Original languageEnglish
Pages (from-to)817-828
Number of pages12
Journaljapanese heart journal
Volume31
Issue number6
DOIs
Publication statusPublished - Jan 1 1990

Fingerprint

Captopril
Forearm
Oxygen Consumption
Heart Failure
Exercise
Oxygen
Renin
Skeletal Muscle
Hemodynamics
Blood Pressure

All Science Journal Classification (ASJC) codes

  • Cardiology and Cardiovascular Medicine

Cite this

Effects of Captopril on Forearm Oxygen Consumption during Dynamic Handgrip Exercise in Patients with Congestive Heart Failure. / Tsutomu, Imaizumi; Akira, Takeshita; Naonori, Nakamura; Kikuo, Sakai; Yoshitaka, Hirooka; Satoshi, Suzuki; Megumu, Yoshida; Motoomi, Nakamura.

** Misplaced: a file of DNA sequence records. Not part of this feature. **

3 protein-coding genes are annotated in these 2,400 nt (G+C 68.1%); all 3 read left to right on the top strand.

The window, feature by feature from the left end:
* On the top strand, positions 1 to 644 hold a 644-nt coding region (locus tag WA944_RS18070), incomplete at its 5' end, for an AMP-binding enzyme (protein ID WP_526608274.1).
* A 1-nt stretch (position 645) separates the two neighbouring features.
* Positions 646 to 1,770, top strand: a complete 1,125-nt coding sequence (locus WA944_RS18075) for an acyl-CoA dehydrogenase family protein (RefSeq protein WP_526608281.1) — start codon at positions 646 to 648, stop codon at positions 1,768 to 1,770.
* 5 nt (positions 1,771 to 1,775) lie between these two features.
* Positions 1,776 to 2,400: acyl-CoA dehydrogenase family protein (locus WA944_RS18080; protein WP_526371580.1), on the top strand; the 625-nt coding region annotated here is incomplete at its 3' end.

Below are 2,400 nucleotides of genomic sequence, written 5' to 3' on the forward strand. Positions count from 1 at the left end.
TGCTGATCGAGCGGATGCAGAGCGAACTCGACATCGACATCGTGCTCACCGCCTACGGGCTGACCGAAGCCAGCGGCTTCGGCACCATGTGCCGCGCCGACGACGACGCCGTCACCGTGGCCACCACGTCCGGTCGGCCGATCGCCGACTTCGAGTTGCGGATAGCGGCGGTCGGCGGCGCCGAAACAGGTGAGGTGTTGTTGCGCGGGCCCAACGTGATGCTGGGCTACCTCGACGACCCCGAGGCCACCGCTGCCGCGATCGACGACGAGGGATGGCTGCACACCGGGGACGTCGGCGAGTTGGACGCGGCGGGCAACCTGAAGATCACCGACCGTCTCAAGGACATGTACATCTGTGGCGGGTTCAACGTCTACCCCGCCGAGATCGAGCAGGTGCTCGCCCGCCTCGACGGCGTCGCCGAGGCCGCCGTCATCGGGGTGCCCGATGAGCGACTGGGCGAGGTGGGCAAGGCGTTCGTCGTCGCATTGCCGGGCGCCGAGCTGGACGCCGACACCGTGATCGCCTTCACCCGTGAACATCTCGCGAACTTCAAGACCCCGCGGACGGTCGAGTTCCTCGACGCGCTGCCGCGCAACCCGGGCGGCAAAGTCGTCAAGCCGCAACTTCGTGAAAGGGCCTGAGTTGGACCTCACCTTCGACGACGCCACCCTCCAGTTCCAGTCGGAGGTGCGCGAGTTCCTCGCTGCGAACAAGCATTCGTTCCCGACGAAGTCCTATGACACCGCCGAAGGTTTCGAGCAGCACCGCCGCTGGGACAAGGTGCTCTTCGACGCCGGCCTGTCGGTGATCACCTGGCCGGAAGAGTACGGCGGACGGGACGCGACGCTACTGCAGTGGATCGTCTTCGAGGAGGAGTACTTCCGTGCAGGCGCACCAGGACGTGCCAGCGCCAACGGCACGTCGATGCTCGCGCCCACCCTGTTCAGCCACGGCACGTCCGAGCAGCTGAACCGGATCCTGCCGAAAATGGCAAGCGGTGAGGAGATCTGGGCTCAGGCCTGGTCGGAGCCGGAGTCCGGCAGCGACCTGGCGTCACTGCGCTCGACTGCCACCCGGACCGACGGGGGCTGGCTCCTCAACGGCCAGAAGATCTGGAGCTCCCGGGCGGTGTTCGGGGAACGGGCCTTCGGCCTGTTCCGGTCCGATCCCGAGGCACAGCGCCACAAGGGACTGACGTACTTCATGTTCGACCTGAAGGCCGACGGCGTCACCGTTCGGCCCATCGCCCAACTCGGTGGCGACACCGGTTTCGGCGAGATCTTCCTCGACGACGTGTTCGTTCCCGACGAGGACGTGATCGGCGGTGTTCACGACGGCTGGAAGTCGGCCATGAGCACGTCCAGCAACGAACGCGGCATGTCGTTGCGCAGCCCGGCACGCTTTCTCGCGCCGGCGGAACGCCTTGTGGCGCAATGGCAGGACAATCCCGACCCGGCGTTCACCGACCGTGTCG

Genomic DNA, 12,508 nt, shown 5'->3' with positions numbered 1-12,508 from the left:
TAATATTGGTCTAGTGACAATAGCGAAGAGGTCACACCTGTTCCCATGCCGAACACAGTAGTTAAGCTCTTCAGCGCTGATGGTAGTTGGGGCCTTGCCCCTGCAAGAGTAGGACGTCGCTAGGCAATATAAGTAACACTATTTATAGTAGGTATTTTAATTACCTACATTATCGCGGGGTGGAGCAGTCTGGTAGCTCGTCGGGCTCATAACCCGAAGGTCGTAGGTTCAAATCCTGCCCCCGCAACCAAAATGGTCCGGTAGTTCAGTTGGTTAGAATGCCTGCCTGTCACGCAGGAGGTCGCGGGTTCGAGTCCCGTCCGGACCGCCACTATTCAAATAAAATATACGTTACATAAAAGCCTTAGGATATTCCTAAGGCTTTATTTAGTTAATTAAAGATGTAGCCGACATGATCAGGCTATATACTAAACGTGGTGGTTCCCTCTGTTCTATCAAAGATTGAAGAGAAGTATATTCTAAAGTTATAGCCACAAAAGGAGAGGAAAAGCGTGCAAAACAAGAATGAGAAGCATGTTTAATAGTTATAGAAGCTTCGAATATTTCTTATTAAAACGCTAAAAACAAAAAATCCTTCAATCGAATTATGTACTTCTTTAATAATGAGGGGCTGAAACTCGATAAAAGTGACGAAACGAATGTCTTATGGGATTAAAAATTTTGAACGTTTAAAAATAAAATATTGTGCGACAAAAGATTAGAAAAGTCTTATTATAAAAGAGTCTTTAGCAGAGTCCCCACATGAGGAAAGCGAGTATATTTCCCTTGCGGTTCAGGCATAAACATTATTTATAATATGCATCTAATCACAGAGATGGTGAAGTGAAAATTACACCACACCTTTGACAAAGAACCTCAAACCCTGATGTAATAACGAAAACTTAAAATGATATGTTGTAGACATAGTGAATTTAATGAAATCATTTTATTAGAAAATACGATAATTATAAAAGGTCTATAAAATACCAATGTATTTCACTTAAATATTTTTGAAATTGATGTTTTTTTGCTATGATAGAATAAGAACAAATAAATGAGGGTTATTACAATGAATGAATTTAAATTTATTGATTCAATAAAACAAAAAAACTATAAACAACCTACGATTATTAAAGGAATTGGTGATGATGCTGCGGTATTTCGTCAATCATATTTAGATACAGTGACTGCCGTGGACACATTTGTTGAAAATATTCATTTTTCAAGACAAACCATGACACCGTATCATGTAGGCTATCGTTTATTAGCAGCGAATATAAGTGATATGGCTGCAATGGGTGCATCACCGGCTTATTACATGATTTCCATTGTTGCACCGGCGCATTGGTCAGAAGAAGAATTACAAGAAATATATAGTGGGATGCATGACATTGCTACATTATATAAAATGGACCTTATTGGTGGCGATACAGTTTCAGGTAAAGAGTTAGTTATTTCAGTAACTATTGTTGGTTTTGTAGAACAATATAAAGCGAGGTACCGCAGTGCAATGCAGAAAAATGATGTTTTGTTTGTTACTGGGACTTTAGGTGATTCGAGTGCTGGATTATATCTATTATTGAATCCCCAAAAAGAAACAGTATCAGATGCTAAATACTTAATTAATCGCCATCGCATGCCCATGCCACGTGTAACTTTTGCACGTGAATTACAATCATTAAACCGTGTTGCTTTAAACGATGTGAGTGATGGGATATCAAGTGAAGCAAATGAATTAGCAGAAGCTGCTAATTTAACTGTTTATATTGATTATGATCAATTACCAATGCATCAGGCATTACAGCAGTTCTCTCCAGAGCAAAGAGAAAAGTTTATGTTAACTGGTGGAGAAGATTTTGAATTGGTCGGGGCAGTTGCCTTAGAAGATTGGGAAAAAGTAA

In: japanese heart journal, Vol. 31, No. 6, 01.01.1990, p. 817-828.

Research output: Contribution to journalArticle

Tsutomu, I, Akira, T, Naonori, N, Kikuo, S, Yoshitaka, H, Satoshi, S, Megumu, Y & Motoomi, N 1990, 'Effects of Captopril on Forearm Oxygen Consumption during Dynamic Handgrip Exercise in Patients with Congestive Heart Failure', japanese heart journal, vol. 31, no. 6, pp. 817-828. https://doi.org/10.1536/ihj.31.817
Tsutomu, Imaizumi ; Akira, Takeshita ; Naonori, Nakamura ; Kikuo, Sakai ; Yoshitaka, Hirooka ; Satoshi, Suzuki ; Megumu, Yoshida ; Motoomi, Nakamura. / Effects of Captopril on Forearm Oxygen Consumption during Dynamic Handgrip Exercise in Patients with Congestive Heart Failure. In: japanese heart journal. 1990 ; Vol. 31, No. 6. pp. 817-828.